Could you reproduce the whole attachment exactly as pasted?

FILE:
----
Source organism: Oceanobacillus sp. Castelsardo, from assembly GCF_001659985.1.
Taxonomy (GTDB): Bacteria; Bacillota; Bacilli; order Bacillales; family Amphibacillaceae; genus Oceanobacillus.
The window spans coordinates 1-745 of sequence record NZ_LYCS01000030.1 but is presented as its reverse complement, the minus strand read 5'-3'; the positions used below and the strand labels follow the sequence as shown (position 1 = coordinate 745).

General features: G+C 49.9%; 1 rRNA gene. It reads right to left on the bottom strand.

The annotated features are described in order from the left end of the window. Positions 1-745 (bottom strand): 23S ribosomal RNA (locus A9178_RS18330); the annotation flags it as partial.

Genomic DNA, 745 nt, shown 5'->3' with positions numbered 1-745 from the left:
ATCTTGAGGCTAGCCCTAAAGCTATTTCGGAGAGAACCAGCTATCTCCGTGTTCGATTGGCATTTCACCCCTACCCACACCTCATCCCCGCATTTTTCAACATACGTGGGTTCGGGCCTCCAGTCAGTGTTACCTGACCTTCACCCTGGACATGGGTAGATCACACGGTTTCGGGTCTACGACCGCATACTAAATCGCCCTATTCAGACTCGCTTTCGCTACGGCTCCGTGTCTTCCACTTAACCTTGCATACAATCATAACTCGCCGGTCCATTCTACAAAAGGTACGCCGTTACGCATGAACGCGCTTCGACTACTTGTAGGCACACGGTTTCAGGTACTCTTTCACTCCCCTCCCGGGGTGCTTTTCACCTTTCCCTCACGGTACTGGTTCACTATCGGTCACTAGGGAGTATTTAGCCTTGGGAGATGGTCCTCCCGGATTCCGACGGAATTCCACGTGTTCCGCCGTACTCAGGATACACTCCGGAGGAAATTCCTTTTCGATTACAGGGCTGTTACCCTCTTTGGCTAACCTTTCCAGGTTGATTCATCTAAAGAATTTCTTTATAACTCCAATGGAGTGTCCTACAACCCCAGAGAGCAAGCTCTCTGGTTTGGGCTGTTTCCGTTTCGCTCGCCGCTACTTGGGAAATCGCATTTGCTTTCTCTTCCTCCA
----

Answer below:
Source organism: Oceanobacillus sp. Castelsardo, from assembly GCF_001659985.1.
Taxonomy (GTDB): Bacteria; Bacillota; Bacilli; order Bacillales; family Amphibacillaceae; genus Oceanobacillus.
The window spans coordinates 1-745 of sequence record NZ_LYCS01000030.1 but is presented as its reverse complement, the minus strand read 5'-3'; the positions used below and the strand labels follow the sequence as shown (position 1 = coordinate 745).

General features: G+C 49.9%; 1 rRNA gene. It reads right to left on the bottom strand.

The annotated features are described in order from the left end of the window. Positions 1-745 (bottom strand): 23S ribosomal RNA (locus A9178_RS18330); the annotation flags it as partial.

Genomic DNA, 745 nt, shown 5'->3' with positions numbered 1-745 from the left:
ATCTTGAGGCTAGCCCTAAAGCTATTTCGGAGAGAACCAGCTATCTCCGTGTTCGATTGGCATTTCACCCCTACCCACACCTCATCCCCGCATTTTTCAACATACGTGGGTTCGGGCCTCCAGTCAGTGTTACCTGACCTTCACCCTGGACATGGGTAGATCACACGGTTTCGGGTCTACGACCGCATACTAAATCGCCCTATTCAGACTCGCTTTCGCTACGGCTCCGTGTCTTCCACTTAACCTTGCATACAATCATAACTCGCCGGTCCATTCTACAAAAGGTACGCCGTTACGCATGAACGCGCTTCGACTACTTGTAGGCACACGGTTTCAGGTACTCTTTCACTCCCCTCCCGGGGTGCTTTTCACCTTTCCCTCACGGTACTGGTTCACTATCGGTCACTAGGGAGTATTTAGCCTTGGGAGATGGTCCTCCCGGATTCCGACGGAATTCCACGTGTTCCGCCGTACTCAGGATACACTCCGGAGGAAATTCCTTTTCGATTACAGGGCTGTTACCCTCTTTGGCTAACCTTTCCAGGTTGATTCATCTAAAGAATTTCTTTATAACTCCAATGGAGTGTCCTACAACCCCAGAGAGCAAGCTCTCTGGTTTGGGCTGTTTCCGTTTCGCTCGCCGCTACTTGGGAAATCGCATTTGCTTTCTCTTCCTCCA